Duke women’s soccer beat Clemson on Saturday 3-2 on an absurd goal scored with 14 minutes remaining. Senior Taylor Racioppi whipped the ball with the outside of her foot, and it bent completely across the face of goal, leaving a diving Clemson goalkeeper Sandy MacIver absolutely no chance as it tucked into the top-right corner of the goal.

The curl on the ball combined with the shot off the outside of the foot renders this goal one of the best you’ll see.

Not only is the goal fantastic to watch, the win is massive for the Blue Devils. The game elevated the team to second in the conference with just four more regular season games to go. Coming into the match, Duke rested just one point above the Tigers in the standings.

Racioppi has been selected to train with the U.S. youth setup in the past, and has been a critical part of the Duke team over the last four years. She has 77 appearances for the school, with 73 of those starts, and has scored 21 goals and 17 assists including six goals and an assist this season.

MLS Combine begins Friday: Names to know one week from the SuperDraft

Photo by Jeff Golden/Getty Images
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How important, for better or worse, is the MLS Combine in relation to a player’s draft prospects?

Eighteen of the 21 players who were first round selections at the 2015 MLS SuperDraft participated in the combine, and it took to pick No. 8 for a non-combine player to be selected (Clement Simonin of NC State).

All five of the Generation Adidas players aren’t heading to the combine. Outside of those five, you’ll see most of Jan. 14’s draftees coming from the Combine.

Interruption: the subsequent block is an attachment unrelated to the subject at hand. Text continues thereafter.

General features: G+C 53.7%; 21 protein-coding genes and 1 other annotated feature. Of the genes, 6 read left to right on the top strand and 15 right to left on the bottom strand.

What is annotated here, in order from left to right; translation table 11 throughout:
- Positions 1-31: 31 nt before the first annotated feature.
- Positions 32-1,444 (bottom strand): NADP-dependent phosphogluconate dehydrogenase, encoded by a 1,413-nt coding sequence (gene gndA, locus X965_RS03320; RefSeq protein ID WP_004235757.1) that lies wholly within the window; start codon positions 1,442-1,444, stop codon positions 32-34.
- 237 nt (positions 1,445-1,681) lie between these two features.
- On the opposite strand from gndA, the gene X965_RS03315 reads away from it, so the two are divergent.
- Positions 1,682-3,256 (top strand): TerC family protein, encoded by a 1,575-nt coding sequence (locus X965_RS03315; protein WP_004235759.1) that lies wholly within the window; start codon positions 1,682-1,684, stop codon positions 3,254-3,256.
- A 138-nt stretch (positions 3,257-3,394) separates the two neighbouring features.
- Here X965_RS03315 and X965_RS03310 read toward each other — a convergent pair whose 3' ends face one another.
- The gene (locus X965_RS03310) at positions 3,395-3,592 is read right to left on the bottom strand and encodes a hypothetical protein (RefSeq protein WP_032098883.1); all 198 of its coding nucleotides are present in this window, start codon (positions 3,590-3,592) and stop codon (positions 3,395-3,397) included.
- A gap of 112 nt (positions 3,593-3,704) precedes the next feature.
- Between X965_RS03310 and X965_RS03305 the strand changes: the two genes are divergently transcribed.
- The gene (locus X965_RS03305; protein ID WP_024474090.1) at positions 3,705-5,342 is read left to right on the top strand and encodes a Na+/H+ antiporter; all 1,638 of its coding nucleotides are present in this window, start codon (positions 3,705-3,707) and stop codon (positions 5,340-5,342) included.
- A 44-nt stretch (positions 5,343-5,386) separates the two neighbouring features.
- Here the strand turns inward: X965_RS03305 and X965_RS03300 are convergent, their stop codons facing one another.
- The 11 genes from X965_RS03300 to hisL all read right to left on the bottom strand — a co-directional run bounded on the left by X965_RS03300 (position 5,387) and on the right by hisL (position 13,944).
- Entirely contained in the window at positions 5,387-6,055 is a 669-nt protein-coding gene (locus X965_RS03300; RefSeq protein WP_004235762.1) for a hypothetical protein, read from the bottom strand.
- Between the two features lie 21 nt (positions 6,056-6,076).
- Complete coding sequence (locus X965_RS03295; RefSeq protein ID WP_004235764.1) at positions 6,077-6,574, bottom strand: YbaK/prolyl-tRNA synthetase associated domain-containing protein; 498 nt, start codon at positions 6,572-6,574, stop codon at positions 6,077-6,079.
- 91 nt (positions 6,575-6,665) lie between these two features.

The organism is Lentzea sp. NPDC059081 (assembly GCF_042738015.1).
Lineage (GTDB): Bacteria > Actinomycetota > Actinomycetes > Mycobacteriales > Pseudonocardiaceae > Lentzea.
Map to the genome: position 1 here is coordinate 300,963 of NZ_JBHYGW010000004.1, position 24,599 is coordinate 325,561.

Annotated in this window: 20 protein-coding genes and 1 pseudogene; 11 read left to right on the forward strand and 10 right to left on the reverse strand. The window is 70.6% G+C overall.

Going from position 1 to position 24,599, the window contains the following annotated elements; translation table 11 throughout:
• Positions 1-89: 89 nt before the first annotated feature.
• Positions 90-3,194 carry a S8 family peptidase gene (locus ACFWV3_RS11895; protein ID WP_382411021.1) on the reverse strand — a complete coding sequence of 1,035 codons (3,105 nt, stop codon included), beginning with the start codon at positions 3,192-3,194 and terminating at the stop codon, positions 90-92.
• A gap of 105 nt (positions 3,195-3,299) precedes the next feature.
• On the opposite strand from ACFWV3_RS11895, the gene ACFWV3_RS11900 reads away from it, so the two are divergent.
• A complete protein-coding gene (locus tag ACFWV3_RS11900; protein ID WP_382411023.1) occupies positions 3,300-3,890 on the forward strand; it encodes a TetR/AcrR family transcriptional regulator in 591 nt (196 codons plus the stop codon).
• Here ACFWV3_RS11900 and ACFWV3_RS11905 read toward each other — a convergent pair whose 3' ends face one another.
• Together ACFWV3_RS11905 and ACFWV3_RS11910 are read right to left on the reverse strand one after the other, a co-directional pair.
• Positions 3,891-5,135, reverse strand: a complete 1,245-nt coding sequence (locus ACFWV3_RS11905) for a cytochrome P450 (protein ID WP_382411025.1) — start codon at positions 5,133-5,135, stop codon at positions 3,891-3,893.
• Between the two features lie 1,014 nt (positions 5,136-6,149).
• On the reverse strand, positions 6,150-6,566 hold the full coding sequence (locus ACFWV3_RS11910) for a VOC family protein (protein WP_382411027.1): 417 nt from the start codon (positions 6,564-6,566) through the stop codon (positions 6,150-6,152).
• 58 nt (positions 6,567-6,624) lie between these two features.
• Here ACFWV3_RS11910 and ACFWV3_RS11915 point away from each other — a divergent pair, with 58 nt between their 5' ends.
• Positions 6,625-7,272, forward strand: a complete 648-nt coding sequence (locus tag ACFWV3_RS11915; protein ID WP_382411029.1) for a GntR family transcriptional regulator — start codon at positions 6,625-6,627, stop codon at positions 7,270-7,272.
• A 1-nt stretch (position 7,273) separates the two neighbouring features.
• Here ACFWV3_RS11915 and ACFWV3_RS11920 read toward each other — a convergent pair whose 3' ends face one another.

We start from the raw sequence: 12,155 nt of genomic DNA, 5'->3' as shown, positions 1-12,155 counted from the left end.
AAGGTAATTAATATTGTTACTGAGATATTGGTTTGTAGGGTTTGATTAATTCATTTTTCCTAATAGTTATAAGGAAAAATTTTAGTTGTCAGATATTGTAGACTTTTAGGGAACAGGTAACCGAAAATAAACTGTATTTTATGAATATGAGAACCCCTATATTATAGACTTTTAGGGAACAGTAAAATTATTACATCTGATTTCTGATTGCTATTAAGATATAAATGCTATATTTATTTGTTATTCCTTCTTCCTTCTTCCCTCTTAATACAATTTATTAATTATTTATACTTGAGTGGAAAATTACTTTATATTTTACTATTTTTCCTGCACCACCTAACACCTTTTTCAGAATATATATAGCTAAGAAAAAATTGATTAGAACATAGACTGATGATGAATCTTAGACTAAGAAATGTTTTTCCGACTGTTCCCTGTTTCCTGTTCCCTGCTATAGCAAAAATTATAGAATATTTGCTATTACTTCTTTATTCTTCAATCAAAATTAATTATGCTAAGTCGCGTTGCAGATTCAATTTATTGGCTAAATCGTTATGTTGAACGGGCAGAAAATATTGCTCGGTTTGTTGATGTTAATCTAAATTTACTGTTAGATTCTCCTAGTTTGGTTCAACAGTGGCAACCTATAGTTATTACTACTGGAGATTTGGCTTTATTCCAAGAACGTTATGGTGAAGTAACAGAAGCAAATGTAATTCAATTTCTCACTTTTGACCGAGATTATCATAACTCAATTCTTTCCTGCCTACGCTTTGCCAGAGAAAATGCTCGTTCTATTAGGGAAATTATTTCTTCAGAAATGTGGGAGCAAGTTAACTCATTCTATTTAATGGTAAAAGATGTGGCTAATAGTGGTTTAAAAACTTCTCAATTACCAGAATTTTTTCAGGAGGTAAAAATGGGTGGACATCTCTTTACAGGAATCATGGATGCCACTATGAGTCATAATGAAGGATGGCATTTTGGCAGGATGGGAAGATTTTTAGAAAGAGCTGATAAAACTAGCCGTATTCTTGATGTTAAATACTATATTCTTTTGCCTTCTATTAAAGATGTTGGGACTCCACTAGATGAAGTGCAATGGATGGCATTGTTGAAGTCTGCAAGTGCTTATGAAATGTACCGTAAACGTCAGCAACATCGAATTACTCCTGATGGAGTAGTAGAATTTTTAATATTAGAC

[ MLS: Meet the five Generation Adidas players for the 2016 SuperDraft ]

The 2016 Combine will pit four squads of 15 players against each other for matches on Friday, Sunday and Tuesday. Full rosters are here.

A disclaimer: the MLS Combine is far from ideal. Many players won’t be playing in their natural positions, and most have been out of game action for a month or more.

We’ll list the draft order below, and won’t bother you with a mock draft at this point. But here are some names to monitor over the next five days, ones who could make big moves under the bright lights.

Brandon Vincent, D, Stanford — Jordan Morris is a stud, sure, but his college teammate could honestly be the No. 1 overall pick if Chicago sees it close and personal this week.

Callum Irving, GK, Kentucky — The Canadian backstop played with the Whitecaps Academy before starring for the Wildcats.

Neco Brett, F, Robert Morris — A bit mercurial and undersized, you cannot ignore that Brett scored 15, 14 and 13 goals in his last three seasons in Moon. The Jamaican born striker has speed to burn and a classy touch.

Patrick Hodan, M, Notre Dame — Has a legitimate chance to be a 10-year vet in the league. A solid leader who was invited to Andreas Herzog’s U-23 College ID camp in the summer.

Kyle Fisher, D, Clemson — After a College Cup season with the Tigers, Fisher is poised to be a first year contributed in Major League Soccer.

James Moberg, M, Washington — Big and coming off a season-ending knee injury, the 6-foot-2 senior has a chance to show off the promise of elite playmaking he showed in his first three seasons (6, 9 and 6 assists).

Thomas Sanner, F, Princeton — 6-foot-4 forwards with noses for goal don’t grow on trees, and Sanner is the Tigers’ third-all-time leading scorer with 32 in 64 games.

  1. Chicago Fire
  2. Colorado Rapids